Translation is an art and a science. A skilled translator will have to go beyond the mere act of translating, taking into account cultural nuances, accurate colloquialism, and full understanding of the target audience. He/she needs to make adjustments between source and target, shifting word order, using verbs instead of nouns and replacing nouns for pronouns according to the semantic requirements of the receiver. In English, words are usually shorter and there are three genders (he/she/it) instead of two as in Portuguese. Furthermore, English also requires more indirect quotations, has different punctuation formats, upper cases in titles and headings, idiomatic expressions, clichés and proverbs seldom correspond.
This makes the art of translation especially tricky since if a translation does not read naturally in the target language, is not equivalent to the source text, and has difficulty conveying the right meaning, it is a poor translation.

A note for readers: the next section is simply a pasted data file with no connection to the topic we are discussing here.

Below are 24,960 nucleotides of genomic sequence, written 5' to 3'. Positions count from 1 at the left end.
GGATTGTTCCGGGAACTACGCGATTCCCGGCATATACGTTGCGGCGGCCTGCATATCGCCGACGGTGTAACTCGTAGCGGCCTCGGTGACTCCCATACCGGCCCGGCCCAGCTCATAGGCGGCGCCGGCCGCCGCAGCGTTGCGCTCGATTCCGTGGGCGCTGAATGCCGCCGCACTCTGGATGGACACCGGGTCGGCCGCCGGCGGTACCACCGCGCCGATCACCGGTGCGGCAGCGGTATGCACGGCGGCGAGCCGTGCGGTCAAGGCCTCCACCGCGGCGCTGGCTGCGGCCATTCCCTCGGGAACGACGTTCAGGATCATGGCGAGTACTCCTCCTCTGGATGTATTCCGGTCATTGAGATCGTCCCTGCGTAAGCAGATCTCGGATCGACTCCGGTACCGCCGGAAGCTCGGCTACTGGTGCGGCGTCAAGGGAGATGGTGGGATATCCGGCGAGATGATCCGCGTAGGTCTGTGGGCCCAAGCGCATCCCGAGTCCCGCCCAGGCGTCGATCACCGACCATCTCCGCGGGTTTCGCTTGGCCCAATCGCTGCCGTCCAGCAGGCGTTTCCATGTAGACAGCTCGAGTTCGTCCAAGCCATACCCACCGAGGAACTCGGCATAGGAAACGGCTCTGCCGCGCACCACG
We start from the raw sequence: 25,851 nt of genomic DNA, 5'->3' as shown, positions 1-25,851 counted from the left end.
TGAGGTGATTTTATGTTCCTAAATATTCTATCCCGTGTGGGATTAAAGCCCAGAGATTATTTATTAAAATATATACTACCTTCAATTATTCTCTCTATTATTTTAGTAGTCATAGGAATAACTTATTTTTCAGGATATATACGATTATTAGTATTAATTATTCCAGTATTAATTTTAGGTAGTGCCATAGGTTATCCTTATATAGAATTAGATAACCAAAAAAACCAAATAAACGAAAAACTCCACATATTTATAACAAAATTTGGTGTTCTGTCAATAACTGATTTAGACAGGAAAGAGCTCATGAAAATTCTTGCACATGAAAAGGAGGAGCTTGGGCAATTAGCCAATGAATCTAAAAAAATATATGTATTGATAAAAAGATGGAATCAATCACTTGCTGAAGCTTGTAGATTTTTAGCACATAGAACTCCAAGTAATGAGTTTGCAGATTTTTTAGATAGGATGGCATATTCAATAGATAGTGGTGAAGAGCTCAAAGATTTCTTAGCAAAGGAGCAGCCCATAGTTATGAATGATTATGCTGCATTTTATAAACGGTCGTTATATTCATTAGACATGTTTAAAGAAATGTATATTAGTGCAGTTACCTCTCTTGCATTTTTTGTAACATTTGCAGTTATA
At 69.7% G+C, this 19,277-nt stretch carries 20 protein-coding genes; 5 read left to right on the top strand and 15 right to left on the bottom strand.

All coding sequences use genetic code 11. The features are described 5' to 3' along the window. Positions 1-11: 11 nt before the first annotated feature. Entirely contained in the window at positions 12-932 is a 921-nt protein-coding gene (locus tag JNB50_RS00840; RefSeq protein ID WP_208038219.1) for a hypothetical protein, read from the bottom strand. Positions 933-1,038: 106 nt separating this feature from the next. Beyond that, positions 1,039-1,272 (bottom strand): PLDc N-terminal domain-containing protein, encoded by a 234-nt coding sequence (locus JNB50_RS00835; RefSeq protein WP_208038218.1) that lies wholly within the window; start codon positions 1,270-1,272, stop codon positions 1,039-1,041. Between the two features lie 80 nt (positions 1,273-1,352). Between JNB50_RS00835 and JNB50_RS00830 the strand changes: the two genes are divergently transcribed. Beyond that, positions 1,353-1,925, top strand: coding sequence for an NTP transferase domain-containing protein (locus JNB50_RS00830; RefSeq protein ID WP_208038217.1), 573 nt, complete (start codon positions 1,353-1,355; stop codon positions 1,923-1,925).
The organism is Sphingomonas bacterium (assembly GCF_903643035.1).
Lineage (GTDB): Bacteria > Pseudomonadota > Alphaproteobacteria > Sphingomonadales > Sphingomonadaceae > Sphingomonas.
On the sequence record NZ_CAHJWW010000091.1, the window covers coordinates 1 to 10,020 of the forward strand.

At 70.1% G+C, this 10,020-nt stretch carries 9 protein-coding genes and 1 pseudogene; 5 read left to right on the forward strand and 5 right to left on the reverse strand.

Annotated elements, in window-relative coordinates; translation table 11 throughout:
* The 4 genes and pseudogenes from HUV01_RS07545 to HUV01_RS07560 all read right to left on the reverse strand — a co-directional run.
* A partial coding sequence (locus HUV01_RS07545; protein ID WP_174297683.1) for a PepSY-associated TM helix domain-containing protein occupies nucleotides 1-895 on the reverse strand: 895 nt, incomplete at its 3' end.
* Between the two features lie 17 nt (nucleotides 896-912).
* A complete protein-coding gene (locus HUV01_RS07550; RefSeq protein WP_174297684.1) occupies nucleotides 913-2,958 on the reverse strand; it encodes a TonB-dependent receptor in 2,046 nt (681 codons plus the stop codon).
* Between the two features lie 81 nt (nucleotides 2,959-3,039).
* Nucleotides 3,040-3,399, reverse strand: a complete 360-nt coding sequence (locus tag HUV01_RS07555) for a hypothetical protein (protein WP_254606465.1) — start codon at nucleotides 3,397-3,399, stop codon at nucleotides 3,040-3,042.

Always make sure your client gives you a brief as to the demographics of the target market. Are they schooled? If yes, are they blue or white collar workers? Do they have a wide exposure to the world or do you need to focus on local customs and traditions? Are they predominantly male or female? Would they be the end-user of a product or are they part of the supply chain? Often these questions seem absurd but quite often the value locked-up in asking them will assist you as a translator to pitch your translation at the right audience level (respecting their ability and their needs). Do not be afraid to ask questions, the reality is you will translate something vastly different if your audience is a grade ten class as opposed to a PhD class.
The Language Inc. team